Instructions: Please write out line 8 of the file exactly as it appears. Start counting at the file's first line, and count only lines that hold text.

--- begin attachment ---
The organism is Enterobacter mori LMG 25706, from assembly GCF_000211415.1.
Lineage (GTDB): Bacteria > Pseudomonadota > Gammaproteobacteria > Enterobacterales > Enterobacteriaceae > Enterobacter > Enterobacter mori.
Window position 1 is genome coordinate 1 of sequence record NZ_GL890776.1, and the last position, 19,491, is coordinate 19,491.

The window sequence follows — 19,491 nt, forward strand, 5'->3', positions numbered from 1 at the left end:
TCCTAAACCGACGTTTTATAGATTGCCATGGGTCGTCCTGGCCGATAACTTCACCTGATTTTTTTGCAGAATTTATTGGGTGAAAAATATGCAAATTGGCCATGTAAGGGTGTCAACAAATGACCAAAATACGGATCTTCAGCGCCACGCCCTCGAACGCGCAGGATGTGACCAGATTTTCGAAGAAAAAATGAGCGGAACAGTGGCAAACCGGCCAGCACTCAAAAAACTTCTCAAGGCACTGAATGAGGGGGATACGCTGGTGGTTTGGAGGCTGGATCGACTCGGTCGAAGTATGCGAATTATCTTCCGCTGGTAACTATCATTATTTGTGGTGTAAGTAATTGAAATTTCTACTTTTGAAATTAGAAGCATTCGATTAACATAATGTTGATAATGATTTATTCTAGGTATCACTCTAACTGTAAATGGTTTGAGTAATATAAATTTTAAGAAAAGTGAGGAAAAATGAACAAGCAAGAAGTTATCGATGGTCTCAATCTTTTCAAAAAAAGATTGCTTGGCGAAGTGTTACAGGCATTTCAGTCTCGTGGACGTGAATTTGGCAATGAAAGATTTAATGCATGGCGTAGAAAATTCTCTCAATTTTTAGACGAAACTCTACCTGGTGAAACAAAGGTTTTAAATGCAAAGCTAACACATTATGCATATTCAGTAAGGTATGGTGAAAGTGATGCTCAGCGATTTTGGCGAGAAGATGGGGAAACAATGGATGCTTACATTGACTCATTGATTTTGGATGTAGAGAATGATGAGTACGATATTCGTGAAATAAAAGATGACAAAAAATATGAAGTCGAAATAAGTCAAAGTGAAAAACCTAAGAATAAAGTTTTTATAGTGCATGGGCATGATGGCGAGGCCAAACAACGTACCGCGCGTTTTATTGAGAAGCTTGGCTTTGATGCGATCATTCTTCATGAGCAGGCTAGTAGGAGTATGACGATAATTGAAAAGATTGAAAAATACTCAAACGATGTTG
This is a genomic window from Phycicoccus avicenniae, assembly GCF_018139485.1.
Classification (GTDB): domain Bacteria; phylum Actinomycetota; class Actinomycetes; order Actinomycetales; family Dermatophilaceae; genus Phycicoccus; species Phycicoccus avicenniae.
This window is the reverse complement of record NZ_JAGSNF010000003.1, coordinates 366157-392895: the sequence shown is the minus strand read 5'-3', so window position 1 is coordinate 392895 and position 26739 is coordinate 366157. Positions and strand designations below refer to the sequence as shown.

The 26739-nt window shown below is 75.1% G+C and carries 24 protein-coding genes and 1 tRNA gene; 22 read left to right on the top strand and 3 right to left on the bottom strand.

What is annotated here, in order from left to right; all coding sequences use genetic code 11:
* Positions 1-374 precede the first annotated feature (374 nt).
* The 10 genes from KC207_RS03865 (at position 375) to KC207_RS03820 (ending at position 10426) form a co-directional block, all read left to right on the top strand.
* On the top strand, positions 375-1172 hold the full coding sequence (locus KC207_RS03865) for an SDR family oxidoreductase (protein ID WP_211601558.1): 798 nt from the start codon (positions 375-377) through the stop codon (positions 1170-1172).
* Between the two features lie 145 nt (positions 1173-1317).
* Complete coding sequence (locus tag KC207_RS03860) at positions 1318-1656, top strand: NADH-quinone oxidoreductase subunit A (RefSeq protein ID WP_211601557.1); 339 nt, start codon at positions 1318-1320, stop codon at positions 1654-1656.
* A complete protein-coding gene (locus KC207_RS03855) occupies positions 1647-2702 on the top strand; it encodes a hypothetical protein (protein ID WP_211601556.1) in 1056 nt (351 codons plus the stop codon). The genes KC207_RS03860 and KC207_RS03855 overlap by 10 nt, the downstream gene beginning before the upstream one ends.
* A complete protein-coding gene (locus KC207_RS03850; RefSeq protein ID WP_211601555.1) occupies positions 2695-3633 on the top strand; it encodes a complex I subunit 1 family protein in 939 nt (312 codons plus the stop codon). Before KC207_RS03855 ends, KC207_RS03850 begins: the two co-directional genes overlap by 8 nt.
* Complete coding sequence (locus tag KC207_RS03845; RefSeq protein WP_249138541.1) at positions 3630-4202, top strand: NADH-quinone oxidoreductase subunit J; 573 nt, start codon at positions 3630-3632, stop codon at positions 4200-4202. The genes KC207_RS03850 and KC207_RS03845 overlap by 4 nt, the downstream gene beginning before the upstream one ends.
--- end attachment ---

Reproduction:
This window is the reverse complement of record NZ_JAGSNF010000003.1, coordinates 366157-392895: the sequence shown is the minus strand read 5'-3', so window position 1 is coordinate 392895 and position 26739 is coordinate 366157. Positions and strand designations below refer to the sequence as shown.